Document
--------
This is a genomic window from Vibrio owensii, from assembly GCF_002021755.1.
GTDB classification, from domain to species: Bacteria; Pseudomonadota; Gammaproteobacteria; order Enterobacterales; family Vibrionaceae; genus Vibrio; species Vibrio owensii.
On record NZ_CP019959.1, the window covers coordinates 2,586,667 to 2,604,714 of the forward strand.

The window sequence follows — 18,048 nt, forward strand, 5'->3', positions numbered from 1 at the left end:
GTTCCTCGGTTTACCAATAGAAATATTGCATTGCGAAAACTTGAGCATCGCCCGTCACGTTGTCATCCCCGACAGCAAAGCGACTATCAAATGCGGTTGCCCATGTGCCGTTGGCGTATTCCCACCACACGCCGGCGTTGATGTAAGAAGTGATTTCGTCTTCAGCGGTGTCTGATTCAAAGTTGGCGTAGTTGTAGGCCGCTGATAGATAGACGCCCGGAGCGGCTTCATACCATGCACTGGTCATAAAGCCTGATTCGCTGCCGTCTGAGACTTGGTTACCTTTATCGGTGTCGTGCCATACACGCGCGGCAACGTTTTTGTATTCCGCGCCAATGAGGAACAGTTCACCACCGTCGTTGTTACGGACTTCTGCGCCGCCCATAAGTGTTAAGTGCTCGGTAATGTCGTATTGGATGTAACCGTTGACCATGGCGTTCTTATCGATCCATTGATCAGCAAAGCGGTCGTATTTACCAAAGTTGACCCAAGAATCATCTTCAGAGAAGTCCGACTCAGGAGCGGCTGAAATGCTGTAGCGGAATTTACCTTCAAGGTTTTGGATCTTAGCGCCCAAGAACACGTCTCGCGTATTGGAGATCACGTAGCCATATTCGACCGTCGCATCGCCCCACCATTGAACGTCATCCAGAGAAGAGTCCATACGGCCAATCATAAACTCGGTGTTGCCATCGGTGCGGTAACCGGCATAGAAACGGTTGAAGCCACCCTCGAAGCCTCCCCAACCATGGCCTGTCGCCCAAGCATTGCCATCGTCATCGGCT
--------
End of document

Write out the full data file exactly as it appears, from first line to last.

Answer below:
This is a genomic window from Vibrio owensii, from assembly GCF_002021755.1.
GTDB classification, from domain to species: Bacteria; Pseudomonadota; Gammaproteobacteria; order Enterobacterales; family Vibrionaceae; genus Vibrio; species Vibrio owensii.
On record NZ_CP019959.1, the window covers coordinates 2,586,667 to 2,604,714 of the forward strand.

The window sequence follows — 18,048 nt, forward strand, 5'->3', positions numbered from 1 at the left end:
GTTCCTCGGTTTACCAATAGAAATATTGCATTGCGAAAACTTGAGCATCGCCCGTCACGTTGTCATCCCCGACAGCAAAGCGACTATCAAATGCGGTTGCCCATGTGCCGTTGGCGTATTCCCACCACACGCCGGCGTTGATGTAAGAAGTGATTTCGTCTTCAGCGGTGTCTGATTCAAAGTTGGCGTAGTTGTAGGCCGCTGATAGATAGACGCCCGGAGCGGCTTCATACCATGCACTGGTCATAAAGCCTGATTCGCTGCCGTCTGAGACTTGGTTACCTTTATCGGTGTCGTGCCATACACGCGCGGCAACGTTTTTGTATTCCGCGCCAATGAGGAACAGTTCACCACCGTCGTTGTTACGGACTTCTGCGCCGCCCATAAGTGTTAAGTGCTCGGTAATGTCGTATTGGATGTAACCGTTGACCATGGCGTTCTTATCGATCCATTGATCAGCAAAGCGGTCGTATTTACCAAAGTTGACCCAAGAATCATCTTCAGAGAAGTCCGACTCAGGAGCGGCTGAAATGCTGTAGCGGAATTTACCTTCAAGGTTTTGGATCTTAGCGCCCAAGAACACGTCTCGCGTATTGGAGATCACGTAGCCATATTCGACCGTCGCATCGCCCCACCATTGAACGTCATCCAGAGAAGAGTCCATACGGCCAATCATAAACTCGGTGTTGCCATCGGTGCGGTAACCGGCATAGAAACGGTTGAAGCCACCCTCGAAGCCTCCCCAACCATGGCCTGTCGCCCAAGCATTGCCATCGTCATCGGCT